The Prime Minister also cited two other examples, of Mohammad Aslam of Baran in Rajasthan, a CEO of a local farmer producer organization, who has created a whatsapp group of farmers to tell him about prevailing mandi rates, and Virendra Yadav of Kaithal who has done business of Rs 2 crore in two years by selling farm stubble to agro energy plants and paper mills by using straw baler machines. “I request the youth, and specifically the lakhs of students studying agriculture that they should go to their nearby villages and bring awareness to farmers about the recently passed farm reforms. By doing this, you will be partners in the big change that is happening in the country,” Modi said.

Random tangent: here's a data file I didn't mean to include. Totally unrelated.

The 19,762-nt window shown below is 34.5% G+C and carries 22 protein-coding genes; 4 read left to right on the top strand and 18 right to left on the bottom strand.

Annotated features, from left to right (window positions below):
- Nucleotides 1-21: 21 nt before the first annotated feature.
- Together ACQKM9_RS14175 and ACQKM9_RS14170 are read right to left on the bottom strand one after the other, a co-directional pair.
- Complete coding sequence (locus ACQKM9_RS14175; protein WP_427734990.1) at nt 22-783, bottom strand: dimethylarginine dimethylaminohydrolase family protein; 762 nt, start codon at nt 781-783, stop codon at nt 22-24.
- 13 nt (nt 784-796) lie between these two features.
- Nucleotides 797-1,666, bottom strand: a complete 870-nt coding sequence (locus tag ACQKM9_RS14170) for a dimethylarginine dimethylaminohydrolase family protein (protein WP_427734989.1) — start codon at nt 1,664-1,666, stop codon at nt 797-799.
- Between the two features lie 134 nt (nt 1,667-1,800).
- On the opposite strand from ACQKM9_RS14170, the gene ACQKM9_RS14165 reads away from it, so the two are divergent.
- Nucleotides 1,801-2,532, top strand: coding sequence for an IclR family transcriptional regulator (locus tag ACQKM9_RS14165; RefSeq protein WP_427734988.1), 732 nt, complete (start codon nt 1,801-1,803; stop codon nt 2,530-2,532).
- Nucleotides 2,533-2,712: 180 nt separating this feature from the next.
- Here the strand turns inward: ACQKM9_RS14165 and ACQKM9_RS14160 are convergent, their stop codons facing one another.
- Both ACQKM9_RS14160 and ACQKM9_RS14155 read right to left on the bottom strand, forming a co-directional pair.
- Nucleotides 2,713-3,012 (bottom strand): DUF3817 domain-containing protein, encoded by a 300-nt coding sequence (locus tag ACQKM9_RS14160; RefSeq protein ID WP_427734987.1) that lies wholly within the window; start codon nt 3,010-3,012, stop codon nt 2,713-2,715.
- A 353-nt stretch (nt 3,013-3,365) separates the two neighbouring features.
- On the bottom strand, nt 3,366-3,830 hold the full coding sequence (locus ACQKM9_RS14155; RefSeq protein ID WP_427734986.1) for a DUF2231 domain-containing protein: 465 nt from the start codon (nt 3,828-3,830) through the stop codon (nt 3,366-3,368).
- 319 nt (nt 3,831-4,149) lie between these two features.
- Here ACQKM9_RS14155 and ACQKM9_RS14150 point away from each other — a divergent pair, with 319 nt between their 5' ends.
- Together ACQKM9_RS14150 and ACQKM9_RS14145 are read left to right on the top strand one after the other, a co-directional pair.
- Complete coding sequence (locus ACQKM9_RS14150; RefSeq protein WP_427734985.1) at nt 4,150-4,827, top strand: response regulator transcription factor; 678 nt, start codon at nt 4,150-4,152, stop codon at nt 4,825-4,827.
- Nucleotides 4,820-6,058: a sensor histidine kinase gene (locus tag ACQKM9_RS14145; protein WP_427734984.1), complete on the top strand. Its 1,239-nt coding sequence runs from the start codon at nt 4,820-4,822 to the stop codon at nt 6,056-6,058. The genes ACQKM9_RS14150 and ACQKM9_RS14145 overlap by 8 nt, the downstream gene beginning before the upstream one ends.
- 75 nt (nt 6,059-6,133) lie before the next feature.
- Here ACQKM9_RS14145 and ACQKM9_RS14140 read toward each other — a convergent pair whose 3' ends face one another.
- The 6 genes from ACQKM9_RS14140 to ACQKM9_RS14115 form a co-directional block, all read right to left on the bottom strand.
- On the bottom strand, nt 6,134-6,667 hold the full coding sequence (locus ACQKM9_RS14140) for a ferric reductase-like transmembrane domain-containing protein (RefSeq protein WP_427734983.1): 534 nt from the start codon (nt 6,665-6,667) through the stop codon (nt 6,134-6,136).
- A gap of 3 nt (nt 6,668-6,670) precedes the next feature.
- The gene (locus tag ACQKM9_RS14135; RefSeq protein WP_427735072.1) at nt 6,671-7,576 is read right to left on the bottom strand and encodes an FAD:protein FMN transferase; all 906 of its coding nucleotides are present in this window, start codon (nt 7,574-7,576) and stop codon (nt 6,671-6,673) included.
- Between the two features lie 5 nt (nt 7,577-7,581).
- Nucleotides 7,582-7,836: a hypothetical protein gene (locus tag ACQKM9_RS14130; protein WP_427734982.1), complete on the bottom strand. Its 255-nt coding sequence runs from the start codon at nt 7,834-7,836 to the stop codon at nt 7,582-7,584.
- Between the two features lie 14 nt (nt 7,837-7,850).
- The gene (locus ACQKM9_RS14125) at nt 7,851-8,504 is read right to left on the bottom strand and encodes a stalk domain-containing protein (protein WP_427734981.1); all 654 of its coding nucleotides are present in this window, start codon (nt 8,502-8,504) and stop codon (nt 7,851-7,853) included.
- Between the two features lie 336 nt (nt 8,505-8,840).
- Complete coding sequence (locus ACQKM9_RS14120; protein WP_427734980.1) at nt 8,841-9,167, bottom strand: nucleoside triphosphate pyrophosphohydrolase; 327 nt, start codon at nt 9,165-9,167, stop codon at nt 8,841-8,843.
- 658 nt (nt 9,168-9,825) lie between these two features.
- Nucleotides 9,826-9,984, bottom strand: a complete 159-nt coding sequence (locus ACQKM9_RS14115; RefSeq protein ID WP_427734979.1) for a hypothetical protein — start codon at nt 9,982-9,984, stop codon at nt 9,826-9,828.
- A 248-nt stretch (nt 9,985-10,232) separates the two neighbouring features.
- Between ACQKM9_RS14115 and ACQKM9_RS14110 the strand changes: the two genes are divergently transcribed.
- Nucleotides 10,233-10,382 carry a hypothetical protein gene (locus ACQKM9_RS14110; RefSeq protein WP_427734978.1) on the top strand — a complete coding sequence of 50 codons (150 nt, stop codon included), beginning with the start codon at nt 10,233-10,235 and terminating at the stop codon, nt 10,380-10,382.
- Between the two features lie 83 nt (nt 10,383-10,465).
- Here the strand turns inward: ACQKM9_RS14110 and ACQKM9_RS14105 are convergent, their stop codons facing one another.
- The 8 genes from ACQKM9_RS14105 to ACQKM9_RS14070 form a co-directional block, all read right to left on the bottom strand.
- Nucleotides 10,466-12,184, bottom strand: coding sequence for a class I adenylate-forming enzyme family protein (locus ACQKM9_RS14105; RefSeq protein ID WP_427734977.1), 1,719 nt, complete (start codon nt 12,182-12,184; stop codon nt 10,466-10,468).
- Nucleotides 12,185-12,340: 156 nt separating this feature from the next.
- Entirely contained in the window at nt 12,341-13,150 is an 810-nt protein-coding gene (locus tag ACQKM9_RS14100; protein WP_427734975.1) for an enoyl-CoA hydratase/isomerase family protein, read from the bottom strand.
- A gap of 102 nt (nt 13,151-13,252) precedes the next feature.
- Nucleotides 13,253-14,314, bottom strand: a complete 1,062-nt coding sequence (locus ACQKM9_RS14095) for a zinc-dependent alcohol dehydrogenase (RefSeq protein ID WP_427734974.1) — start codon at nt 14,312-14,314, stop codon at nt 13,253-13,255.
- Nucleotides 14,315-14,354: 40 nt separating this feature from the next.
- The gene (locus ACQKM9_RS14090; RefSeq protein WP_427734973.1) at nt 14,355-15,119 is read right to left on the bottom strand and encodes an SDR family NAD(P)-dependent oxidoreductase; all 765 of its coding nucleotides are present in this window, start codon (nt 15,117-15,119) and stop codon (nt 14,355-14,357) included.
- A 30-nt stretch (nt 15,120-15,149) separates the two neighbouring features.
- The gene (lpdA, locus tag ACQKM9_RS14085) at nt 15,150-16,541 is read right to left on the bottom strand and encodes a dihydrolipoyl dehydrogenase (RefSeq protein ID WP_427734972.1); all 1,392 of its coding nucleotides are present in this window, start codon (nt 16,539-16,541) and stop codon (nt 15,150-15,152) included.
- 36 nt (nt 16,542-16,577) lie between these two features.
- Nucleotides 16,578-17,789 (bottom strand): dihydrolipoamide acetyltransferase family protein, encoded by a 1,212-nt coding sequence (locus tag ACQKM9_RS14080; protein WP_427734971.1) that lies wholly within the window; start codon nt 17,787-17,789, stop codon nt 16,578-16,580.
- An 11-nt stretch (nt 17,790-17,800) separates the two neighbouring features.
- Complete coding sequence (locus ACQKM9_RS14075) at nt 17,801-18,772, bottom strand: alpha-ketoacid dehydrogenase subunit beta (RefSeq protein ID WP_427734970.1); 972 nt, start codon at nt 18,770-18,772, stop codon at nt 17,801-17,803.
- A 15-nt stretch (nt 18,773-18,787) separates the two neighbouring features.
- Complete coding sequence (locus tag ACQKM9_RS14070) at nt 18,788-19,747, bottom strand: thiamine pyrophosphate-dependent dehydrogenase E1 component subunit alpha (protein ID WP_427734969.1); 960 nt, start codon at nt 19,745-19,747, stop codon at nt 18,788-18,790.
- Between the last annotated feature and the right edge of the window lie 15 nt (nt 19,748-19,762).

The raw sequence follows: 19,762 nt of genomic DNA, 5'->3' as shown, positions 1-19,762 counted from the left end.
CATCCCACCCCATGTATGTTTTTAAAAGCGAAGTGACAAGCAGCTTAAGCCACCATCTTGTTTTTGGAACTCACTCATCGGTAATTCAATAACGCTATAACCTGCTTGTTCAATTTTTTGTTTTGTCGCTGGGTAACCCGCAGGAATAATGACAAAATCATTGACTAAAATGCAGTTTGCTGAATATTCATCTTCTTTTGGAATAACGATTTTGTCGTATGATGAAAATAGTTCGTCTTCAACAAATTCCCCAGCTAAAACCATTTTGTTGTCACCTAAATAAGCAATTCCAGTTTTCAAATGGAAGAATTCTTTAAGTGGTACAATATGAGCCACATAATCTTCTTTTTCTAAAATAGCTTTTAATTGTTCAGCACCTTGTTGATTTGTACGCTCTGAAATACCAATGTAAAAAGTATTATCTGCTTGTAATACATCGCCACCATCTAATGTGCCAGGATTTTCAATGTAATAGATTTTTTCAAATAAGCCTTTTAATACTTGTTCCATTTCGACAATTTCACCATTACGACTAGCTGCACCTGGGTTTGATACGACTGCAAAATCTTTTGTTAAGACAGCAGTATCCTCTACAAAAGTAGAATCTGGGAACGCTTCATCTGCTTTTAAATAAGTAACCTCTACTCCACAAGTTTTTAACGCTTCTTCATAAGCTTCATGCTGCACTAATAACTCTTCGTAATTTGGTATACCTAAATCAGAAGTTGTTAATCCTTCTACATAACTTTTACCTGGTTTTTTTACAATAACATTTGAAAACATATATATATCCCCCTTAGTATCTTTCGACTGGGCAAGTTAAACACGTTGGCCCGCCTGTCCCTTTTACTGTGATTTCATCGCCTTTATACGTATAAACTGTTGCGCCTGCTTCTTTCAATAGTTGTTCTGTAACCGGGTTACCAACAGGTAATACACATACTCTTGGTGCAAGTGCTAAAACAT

With many of the those protesting against the farm laws hailing from Punjab, the Prime Minister reached out to the Sikh community. He said the 551st Prakash Parva of Guru Nanak will be celebrated on November 30, and that his influence was visible across the world. Modi said that he had “received the opportunity” to help in the restoration of the Lakhpat Gurudwara Sahib in Kutch after it was damaged in the 2001 Bhuj earthquake. “Do you know that there is a Gurudwara in Kutch, Lakhpat Gurudwara Sahib? During his udasi, Guru Nanak ji had stayed in Lakhpat Gurudwara Sahib. In the 2001 earthquake, this gurudwara too had seen damage. It was my good fortune that I could ensure its renovation. Not only was the Gurudwara repaired but its pride and glory was reinstated. We all received blessings from Guru Sahib. The restoration efforts of the Lakhpat Gurudwara Sahib were given the 2004 UNESCO Asia Pacific Heritage Award. The jury found that the restoration kept in mind minute details and it also noted that the Gurudwara’s restoration didn’t just have the active contribution from the Sikh community, but it was done under their direction,” Modi said.